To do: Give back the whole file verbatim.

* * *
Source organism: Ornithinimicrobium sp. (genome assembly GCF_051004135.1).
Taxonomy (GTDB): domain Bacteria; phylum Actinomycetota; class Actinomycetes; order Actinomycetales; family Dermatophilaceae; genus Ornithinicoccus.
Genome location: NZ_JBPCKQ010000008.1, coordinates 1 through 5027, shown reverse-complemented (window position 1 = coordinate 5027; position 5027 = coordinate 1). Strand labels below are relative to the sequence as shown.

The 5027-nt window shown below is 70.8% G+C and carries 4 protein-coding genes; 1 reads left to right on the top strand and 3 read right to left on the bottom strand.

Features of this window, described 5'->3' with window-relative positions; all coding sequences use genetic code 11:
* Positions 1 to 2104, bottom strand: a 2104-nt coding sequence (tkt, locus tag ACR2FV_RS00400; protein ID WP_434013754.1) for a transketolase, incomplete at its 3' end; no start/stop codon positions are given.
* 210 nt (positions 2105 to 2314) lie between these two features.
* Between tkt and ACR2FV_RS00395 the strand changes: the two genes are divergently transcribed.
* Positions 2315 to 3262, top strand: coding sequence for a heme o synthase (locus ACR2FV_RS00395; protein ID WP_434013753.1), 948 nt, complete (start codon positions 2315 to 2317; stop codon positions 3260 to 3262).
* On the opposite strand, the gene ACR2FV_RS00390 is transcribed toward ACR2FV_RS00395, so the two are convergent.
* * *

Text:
Source organism: Ornithinimicrobium sp. (genome assembly GCF_051004135.1).
Taxonomy (GTDB): domain Bacteria; phylum Actinomycetota; class Actinomycetes; order Actinomycetales; family Dermatophilaceae; genus Ornithinicoccus.
Genome location: NZ_JBPCKQ010000008.1, coordinates 1 through 5027, shown reverse-complemented (window position 1 = coordinate 5027; position 5027 = coordinate 1). Strand labels below are relative to the sequence as shown.

The 5027-nt window shown below is 70.8% G+C and carries 4 protein-coding genes; 1 reads left to right on the top strand and 3 read right to left on the bottom strand.

Features of this window, described 5'->3' with window-relative positions; all coding sequences use genetic code 11:
* Positions 1 to 2104, bottom strand: a 2104-nt coding sequence (tkt, locus tag ACR2FV_RS00400; protein ID WP_434013754.1) for a transketolase, incomplete at its 3' end; no start/stop codon positions are given.
* 210 nt (positions 2105 to 2314) lie between these two features.
* Between tkt and ACR2FV_RS00395 the strand changes: the two genes are divergently transcribed.
* Positions 2315 to 3262, top strand: coding sequence for a heme o synthase (locus ACR2FV_RS00395; protein ID WP_434013753.1), 948 nt, complete (start codon positions 2315 to 2317; stop codon positions 3260 to 3262).
* On the opposite strand, the gene ACR2FV_RS00390 is transcribed toward ACR2FV_RS00395, so the two are convergent.